General Motors’ self-driving vehicle company, Cruise, is reportedly in talks to acquire Voyage, a self-driving vehicle startup that provides transportation solutions in retirement communities.
Citing anonymous sources familiar with the matter, Bloomberg reports that Cruise is currently in talks with Voyage over a possible acquisition, although at this point, a deal has yet to be struck. If the acquisition were given a green light, Cruise would bring its software and engineering capabilities to bear in the retirement community market where Voyage currently operates.
“We have nothing to announce but Cruise is always looking to add to our world-class engineering team as we work to solve the greatest engineering challenge of a generation,” said Cruise spokesman Ray Wert.
Based out of Palo Alto, California, Voyage offers low-speed autonomous driving solutions to the elderly in a retirement community in Florida, transporting community members around the retirement facility for a fee. The community includes some 125,000 residents and 750 miles of road, with a hybrid Chrysler Pacifica operating as Voyage’s latest self-driving vehicle.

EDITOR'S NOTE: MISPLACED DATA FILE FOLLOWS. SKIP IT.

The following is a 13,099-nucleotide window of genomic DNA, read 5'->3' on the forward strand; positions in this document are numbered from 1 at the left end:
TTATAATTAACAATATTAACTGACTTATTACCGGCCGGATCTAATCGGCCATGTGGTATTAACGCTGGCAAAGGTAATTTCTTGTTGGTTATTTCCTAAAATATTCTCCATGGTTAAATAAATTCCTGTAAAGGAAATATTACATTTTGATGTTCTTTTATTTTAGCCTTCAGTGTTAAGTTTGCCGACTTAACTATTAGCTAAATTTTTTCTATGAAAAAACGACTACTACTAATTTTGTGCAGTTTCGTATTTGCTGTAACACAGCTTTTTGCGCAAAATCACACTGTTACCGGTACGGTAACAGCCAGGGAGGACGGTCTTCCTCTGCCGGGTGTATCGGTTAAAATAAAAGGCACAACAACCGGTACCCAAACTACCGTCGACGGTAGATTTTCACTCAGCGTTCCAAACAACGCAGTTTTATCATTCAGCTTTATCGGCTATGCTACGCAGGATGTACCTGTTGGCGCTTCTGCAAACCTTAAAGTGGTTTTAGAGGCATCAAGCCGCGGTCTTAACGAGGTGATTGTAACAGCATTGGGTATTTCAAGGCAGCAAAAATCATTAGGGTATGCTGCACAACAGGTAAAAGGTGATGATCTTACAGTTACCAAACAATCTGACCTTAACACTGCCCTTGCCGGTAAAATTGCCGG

“This technology can start in calmer communities and towns,” said Voyage co-founder Oliver Cameron in an interview last year. “The capital needed to pull this off is not tiny, but it ain’t billions of dollars and as a result we can continue to be independent.”
By contrast, Cruise’s ambitions are far greater in scope, with plans to offer self-driving vehicles worldwide, including in urban environments and commercial solutions. General Motors acquired Cruise in March of 2016, and the company revealed its first production-bound driverless vehicle, Cruise Origin, in January of 2020. Roughly sized like a tradition crossover utility vehicle, Cruise Origin includes two opposing bench seats inside the cabin, with screens mounted on the ceiling providing passengers with vital information like the trip itinerary. Cruise Origin utilizes an all-electric powertrain for motivation.
Back in January of this year, Honda announced that it would leverage its development and commercial agreements with General Motors to deploy Cruise autonomous vehicles as part of its new autonomous vehicle mobility service business in Japan.